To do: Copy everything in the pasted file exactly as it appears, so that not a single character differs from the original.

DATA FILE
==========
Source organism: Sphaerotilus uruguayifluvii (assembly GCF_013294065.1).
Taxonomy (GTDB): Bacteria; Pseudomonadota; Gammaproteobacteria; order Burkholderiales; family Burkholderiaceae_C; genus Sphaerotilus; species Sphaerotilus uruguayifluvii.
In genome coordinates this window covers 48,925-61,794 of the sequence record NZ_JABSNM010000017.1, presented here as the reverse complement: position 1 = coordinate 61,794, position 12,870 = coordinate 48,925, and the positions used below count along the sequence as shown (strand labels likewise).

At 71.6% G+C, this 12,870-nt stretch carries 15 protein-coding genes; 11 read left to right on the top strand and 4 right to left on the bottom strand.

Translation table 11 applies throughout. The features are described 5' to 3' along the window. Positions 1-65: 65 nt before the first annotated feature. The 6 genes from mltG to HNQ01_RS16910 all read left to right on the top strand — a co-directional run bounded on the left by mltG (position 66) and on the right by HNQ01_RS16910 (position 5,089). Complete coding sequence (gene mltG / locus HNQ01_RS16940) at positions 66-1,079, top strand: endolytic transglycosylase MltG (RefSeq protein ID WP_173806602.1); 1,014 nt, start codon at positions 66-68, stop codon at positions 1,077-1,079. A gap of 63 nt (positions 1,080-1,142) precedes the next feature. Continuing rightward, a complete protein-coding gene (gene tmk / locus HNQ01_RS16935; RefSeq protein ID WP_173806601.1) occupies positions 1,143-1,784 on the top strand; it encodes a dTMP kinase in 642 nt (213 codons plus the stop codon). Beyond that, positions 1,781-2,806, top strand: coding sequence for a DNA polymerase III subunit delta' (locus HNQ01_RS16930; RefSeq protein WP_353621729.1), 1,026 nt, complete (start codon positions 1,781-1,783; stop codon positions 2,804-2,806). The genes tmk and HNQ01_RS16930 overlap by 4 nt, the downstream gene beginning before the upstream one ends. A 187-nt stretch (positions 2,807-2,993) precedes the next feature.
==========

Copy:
Source organism: Sphaerotilus uruguayifluvii (assembly GCF_013294065.1).
Taxonomy (GTDB): Bacteria; Pseudomonadota; Gammaproteobacteria; order Burkholderiales; family Burkholderiaceae_C; genus Sphaerotilus; species Sphaerotilus uruguayifluvii.
In genome coordinates this window covers 48,925-61,794 of the sequence record NZ_JABSNM010000017.1, presented here as the reverse complement: position 1 = coordinate 61,794, position 12,870 = coordinate 48,925, and the positions used below count along the sequence as shown (strand labels likewise).

At 71.6% G+C, this 12,870-nt stretch carries 15 protein-coding genes; 11 read left to right on the top strand and 4 right to left on the bottom strand.

Translation table 11 applies throughout. The features are described 5' to 3' along the window. Positions 1-65: 65 nt before the first annotated feature. The 6 genes from mltG to HNQ01_RS16910 all read left to right on the top strand — a co-directional run bounded on the left by mltG (position 66) and on the right by HNQ01_RS16910 (position 5,089). Complete coding sequence (gene mltG / locus HNQ01_RS16940) at positions 66-1,079, top strand: endolytic transglycosylase MltG (RefSeq protein ID WP_173806602.1); 1,014 nt, start codon at positions 66-68, stop codon at positions 1,077-1,079. A gap of 63 nt (positions 1,080-1,142) precedes the next feature. Continuing rightward, a complete protein-coding gene (gene tmk / locus HNQ01_RS16935; RefSeq protein ID WP_173806601.1) occupies positions 1,143-1,784 on the top strand; it encodes a dTMP kinase in 642 nt (213 codons plus the stop codon). Beyond that, positions 1,781-2,806, top strand: coding sequence for a DNA polymerase III subunit delta' (locus HNQ01_RS16930; RefSeq protein WP_353621729.1), 1,026 nt, complete (start codon positions 1,781-1,783; stop codon positions 2,804-2,806). The genes tmk and HNQ01_RS16930 overlap by 4 nt, the downstream gene beginning before the upstream one ends. A 187-nt stretch (positions 2,807-2,993) precedes the next feature.